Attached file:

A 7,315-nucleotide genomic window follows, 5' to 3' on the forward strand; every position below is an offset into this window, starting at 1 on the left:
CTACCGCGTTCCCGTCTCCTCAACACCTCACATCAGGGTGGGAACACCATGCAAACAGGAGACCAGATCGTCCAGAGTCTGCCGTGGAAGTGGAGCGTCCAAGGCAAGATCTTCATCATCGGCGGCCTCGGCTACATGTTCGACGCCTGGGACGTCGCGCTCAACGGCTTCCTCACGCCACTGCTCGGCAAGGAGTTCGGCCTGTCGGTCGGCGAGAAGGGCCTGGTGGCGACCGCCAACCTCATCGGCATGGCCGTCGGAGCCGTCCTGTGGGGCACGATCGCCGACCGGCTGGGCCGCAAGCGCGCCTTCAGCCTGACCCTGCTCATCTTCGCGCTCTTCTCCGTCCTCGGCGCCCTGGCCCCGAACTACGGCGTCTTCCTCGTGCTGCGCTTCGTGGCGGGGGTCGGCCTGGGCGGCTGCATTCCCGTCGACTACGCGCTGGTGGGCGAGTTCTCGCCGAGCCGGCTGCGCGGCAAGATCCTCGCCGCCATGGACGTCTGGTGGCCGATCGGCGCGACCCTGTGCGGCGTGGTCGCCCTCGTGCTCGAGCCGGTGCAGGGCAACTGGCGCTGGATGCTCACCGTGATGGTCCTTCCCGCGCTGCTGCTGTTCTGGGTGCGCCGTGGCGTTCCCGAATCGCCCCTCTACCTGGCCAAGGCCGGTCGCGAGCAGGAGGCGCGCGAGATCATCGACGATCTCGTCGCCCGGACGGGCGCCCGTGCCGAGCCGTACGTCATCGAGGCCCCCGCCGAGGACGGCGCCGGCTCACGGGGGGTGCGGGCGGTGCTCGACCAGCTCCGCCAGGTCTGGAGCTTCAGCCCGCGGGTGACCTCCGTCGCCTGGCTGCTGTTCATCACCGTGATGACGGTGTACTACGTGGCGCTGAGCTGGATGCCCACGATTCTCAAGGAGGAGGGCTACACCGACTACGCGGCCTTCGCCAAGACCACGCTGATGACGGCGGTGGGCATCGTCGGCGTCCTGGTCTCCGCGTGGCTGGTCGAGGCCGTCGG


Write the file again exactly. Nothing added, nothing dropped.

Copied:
A 7,315-nucleotide genomic window follows, 5' to 3' on the forward strand; every position below is an offset into this window, starting at 1 on the left:
CTACCGCGTTCCCGTCTCCTCAACACCTCACATCAGGGTGGGAACACCATGCAAACAGGAGACCAGATCGTCCAGAGTCTGCCGTGGAAGTGGAGCGTCCAAGGCAAGATCTTCATCATCGGCGGCCTCGGCTACATGTTCGACGCCTGGGACGTCGCGCTCAACGGCTTCCTCACGCCACTGCTCGGCAAGGAGTTCGGCCTGTCGGTCGGCGAGAAGGGCCTGGTGGCGACCGCCAACCTCATCGGCATGGCCGTCGGAGCCGTCCTGTGGGGCACGATCGCCGACCGGCTGGGCCGCAAGCGCGCCTTCAGCCTGACCCTGCTCATCTTCGCGCTCTTCTCCGTCCTCGGCGCCCTGGCCCCGAACTACGGCGTCTTCCTCGTGCTGCGCTTCGTGGCGGGGGTCGGCCTGGGCGGCTGCATTCCCGTCGACTACGCGCTGGTGGGCGAGTTCTCGCCGAGCCGGCTGCGCGGCAAGATCCTCGCCGCCATGGACGTCTGGTGGCCGATCGGCGCGACCCTGTGCGGCGTGGTCGCCCTCGTGCTCGAGCCGGTGCAGGGCAACTGGCGCTGGATGCTCACCGTGATGGTCCTTCCCGCGCTGCTGCTGTTCTGGGTGCGCCGTGGCGTTCCCGAATCGCCCCTCTACCTGGCCAAGGCCGGTCGCGAGCAGGAGGCGCGCGAGATCATCGACGATCTCGTCGCCCGGACGGGCGCCCGTGCCGAGCCGTACGTCATCGAGGCCCCCGCCGAGGACGGCGCCGGCTCACGGGGGGTGCGGGCGGTGCTCGACCAGCTCCGCCAGGTCTGGAGCTTCAGCCCGCGGGTGACCTCCGTCGCCTGGCTGCTGTTCATCACCGTGATGACGGTGTACTACGTGGCGCTGAGCTGGATGCCCACGATTCTCAAGGAGGAGGGCTACACCGACTACGCGGCCTTCGCCAAGACCACGCTGATGACGGCGGTGGGCATCGTCGGCGTCCTGGTCTCCGCGTGGCTGGTCGAGGCCGTCGG